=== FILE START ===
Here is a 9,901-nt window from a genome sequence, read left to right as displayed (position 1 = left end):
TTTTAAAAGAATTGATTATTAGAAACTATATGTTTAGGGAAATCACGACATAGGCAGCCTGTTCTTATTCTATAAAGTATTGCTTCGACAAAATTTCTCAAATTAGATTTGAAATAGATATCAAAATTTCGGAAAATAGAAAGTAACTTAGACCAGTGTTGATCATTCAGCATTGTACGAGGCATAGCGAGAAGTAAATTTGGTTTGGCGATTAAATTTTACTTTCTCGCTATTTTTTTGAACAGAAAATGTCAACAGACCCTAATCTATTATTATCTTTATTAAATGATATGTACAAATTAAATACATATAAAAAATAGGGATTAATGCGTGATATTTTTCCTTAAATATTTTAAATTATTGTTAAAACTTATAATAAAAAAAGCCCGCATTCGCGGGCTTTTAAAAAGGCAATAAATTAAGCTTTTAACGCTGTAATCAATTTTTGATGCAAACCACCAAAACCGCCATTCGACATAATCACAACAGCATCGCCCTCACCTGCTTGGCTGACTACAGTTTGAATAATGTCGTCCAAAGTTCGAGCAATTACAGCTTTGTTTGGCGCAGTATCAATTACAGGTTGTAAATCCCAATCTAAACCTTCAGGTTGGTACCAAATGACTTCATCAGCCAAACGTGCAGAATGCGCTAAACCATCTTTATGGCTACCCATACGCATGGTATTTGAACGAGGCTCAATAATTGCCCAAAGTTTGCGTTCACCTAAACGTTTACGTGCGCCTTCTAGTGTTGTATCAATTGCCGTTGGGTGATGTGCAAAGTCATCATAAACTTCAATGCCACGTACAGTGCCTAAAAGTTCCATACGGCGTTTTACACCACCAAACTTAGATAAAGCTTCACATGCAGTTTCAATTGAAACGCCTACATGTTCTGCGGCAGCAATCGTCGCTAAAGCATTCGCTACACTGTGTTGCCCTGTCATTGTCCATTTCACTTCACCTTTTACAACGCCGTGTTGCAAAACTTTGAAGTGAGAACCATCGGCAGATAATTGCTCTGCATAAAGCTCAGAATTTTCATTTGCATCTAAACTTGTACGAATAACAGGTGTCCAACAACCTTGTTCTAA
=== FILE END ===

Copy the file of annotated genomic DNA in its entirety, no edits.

Here is a 9,901-nt window from a genome sequence, read left to right as displayed (position 1 = left end):
TTTTAAAAGAATTGATTATTAGAAACTATATGTTTAGGGAAATCACGACATAGGCAGCCTGTTCTTATTCTATAAAGTATTGCTTCGACAAAATTTCTCAAATTAGATTTGAAATAGATATCAAAATTTCGGAAAATAGAAAGTAACTTAGACCAGTGTTGATCATTCAGCATTGTACGAGGCATAGCGAGAAGTAAATTTGGTTTGGCGATTAAATTTTACTTTCTCGCTATTTTTTTGAACAGAAAATGTCAACAGACCCTAATCTATTATTATCTTTATTAAATGATATGTACAAATTAAATACATATAAAAAATAGGGATTAATGCGTGATATTTTTCCTTAAATATTTTAAATTATTGTTAAAACTTATAATAAAAAAAGCCCGCATTCGCGGGCTTTTAAAAAGGCAATAAATTAAGCTTTTAACGCTGTAATCAATTTTTGATGCAAACCACCAAAACCGCCATTCGACATAATCACAACAGCATCGCCCTCACCTGCTTGGCTGACTACAGTTTGAATAATGTCGTCCAAAGTTCGAGCAATTACAGCTTTGTTTGGCGCAGTATCAATTACAGGTTGTAAATCCCAATCTAAACCTTCAGGTTGGTACCAAATGACTTCATCAGCCAAACGTGCAGAATGCGCTAAACCATCTTTATGGCTACCCATACGCATGGTATTTGAACGAGGCTCAATAATTGCCCAAAGTTTGCGTTCACCTAAACGTTTACGTGCGCCTTCTAGTGTTGTATCAATTGCCGTTGGGTGATGTGCAAAGTCATCATAAACTTCAATGCCACGTACAGTGCCTAAAAGTTCCATACGGCGTTTTACACCACCAAACTTAGATAAAGCTTCACATGCAGTTTCAATTGAAACGCCTACATGTTCTGCGGCAGCAATCGTCGCTAAAGCATTCGCTACACTGTGTTGCCCTGTCATTGTCCATTTCACTTCACCTTTTACAACGCCGTGTTGCAAAACTTTGAAGTGAGAACCATCGGCAGATAATTGCTCTGCATAAAGCTCAGAATTTTCATTTGCATCTAAACTTGTACGAATAACAGGTGTCCAACAACCTTGTTCTAA